Sonic Mania brings back shields from the franchise’s 2D glory days – with some updates. The flame shield, for example, has been updated to now allow you to burn bridges down when you’re flying up through them. It’s neat and does make traversal slightly more tricky at times, but it’s a great little touch and it’s nice to see some elemental properties added to the shields. This continues into boss battles, where an early boss can actually take away your water shield easily. Against this particular boss, you can bounce up and hit him easier – but when he turns the studio lights on high, you only have a small part of the screen to stay on and avoid taking a hit. Losing your shield makes the battle tougher, but not impossible.
Sonic Mania keeps the speed intact that has made the series so beloved, but mixes in more things from various points in the franchise’s history. Sonic CD is referenced with a future area, complete with not only Metal Sonic. but also the 8-bit Silver Sonic from the Game Gear/Master System version of Sonic 2. Seeing Metal Sonic return was a huge thrill, but the biggest one came from the Puyo Puyo boss battle early on – giving Dr. Robotnik’s Mean Bean Machine some love and also exposing Puyo Puyo to a whole new fanbase.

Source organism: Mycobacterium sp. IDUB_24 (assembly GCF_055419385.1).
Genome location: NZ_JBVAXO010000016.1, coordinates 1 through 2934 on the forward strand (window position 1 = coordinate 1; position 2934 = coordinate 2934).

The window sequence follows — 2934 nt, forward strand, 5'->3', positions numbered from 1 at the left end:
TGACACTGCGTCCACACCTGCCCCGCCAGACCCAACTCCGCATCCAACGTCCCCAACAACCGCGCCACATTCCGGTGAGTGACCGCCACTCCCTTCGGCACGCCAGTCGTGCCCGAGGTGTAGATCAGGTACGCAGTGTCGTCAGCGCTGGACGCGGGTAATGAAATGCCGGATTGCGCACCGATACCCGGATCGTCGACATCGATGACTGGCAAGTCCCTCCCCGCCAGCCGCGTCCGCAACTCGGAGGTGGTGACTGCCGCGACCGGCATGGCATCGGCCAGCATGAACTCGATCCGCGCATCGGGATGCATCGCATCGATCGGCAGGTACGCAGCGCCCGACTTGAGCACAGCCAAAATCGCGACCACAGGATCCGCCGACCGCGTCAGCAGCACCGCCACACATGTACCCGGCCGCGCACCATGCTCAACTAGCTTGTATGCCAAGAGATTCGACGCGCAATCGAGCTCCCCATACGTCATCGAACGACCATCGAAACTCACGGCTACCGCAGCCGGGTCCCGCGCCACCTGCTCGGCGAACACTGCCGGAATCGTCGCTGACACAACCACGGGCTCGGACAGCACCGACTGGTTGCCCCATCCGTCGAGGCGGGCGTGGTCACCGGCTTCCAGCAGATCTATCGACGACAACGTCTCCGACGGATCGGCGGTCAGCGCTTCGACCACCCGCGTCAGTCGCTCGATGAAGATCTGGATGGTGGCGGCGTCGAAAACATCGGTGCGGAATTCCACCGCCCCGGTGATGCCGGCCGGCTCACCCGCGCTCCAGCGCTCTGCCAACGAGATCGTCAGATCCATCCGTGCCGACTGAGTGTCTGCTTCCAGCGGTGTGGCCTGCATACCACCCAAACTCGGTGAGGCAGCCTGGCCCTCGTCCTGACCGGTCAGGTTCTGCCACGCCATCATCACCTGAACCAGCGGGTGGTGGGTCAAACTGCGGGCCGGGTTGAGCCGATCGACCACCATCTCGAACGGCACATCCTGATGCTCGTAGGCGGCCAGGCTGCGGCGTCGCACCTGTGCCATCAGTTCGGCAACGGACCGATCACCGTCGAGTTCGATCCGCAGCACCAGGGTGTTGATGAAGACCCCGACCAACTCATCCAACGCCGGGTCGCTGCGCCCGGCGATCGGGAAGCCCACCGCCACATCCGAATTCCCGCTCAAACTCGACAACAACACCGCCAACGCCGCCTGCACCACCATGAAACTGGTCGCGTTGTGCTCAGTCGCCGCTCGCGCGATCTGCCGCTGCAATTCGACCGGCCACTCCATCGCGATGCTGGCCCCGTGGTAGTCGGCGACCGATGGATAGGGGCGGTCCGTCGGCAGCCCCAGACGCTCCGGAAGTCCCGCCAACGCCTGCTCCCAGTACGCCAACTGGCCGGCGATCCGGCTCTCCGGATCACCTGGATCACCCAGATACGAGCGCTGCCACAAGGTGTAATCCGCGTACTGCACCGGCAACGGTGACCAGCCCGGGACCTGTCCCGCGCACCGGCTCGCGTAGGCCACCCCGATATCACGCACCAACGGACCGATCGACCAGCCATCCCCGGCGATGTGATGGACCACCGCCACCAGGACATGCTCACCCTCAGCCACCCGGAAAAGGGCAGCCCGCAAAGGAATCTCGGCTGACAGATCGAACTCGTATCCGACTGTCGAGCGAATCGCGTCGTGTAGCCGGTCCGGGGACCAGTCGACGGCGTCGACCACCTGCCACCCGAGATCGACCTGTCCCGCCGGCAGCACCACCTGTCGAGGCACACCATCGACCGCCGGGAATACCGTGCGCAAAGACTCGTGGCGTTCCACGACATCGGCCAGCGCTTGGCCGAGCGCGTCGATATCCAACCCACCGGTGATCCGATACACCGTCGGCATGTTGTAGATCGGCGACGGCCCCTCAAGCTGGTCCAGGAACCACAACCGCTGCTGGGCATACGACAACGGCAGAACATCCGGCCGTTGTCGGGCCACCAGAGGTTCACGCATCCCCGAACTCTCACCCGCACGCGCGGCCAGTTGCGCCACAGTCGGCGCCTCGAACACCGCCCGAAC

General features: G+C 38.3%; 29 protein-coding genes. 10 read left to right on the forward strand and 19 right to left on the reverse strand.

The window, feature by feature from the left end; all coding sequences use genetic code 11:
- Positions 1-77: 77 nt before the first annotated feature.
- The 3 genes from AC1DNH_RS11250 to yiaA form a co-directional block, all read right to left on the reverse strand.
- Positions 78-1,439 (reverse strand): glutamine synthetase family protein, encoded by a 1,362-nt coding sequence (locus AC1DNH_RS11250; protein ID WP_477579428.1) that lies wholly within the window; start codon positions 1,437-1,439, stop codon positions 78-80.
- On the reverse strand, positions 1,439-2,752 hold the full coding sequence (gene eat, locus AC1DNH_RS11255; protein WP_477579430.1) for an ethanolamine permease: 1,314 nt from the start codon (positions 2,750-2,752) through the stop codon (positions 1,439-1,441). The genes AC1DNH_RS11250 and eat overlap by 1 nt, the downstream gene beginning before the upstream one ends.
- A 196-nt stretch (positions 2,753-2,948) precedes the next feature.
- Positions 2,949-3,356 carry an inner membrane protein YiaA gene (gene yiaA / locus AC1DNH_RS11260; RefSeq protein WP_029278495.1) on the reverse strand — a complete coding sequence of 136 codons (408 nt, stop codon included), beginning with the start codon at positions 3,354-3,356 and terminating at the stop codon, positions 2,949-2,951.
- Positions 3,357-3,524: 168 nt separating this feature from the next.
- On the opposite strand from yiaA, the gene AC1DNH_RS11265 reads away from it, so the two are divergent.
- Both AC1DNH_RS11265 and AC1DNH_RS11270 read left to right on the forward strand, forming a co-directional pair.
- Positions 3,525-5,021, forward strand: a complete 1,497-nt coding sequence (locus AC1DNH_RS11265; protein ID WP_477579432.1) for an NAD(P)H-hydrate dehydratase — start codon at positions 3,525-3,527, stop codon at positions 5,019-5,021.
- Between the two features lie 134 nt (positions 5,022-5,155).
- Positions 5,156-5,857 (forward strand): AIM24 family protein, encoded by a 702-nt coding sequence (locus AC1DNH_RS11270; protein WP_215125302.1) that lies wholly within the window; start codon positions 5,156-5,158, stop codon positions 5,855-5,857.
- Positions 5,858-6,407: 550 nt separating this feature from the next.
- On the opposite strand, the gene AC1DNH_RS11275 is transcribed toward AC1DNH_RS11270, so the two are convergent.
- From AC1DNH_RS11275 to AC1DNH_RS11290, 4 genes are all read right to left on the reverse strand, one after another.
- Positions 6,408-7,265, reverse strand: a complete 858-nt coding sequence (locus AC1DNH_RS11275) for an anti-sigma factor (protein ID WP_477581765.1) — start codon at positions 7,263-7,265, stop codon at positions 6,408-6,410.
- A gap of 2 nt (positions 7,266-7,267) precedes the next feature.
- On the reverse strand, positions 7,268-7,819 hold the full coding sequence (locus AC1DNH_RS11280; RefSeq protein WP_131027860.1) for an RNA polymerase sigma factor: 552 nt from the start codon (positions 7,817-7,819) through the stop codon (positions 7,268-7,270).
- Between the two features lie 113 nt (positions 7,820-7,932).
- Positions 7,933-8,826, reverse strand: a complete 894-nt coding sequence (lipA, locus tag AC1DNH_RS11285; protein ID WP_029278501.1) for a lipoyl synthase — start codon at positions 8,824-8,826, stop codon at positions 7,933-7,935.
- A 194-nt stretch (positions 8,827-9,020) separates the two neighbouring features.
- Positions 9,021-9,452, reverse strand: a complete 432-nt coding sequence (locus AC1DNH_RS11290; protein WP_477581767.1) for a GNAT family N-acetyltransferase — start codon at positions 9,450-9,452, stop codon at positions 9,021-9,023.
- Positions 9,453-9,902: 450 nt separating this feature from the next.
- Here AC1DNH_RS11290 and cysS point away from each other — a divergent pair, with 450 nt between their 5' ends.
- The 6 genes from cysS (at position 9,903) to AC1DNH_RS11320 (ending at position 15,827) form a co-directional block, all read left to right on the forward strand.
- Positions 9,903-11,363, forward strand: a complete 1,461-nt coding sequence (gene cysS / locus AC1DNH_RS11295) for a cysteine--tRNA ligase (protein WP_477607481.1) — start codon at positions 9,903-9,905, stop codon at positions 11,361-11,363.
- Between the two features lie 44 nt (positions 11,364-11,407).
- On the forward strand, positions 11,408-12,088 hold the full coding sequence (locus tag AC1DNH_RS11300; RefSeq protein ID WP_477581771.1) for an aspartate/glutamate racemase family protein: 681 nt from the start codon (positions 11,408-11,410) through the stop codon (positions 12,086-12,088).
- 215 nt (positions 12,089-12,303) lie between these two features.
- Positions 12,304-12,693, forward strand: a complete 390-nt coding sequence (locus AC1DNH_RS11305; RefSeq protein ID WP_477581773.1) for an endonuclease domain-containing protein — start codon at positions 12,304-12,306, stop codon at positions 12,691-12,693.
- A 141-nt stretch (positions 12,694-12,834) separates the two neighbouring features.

Everything that made past 2D Sonic games work is back again, and it feels great to see a high-quality Sonic game back in the forefront of gaming. Sonic, Tails, and Knuckles all control perfectly and retain what made them work before. Longtime fans may revile Tails, but he comes in handy to deal out extra damage during boss battles here – and actually has a bit of common sense now. Not a ton though, but a bit, and that’s a major improvement over how he was in Sonic 2. Mania controls just as it should, with simple d-pad and one-button controls that work well. The Blue Sphere stages are a dream, while the UFO catching stages work far better now thanks to much smoother scrolling. The two-player split screen mode from Sonic 2 returns and in the HDTV age, it’s actually playable since each half is about as big as some full-fledged TVs were then.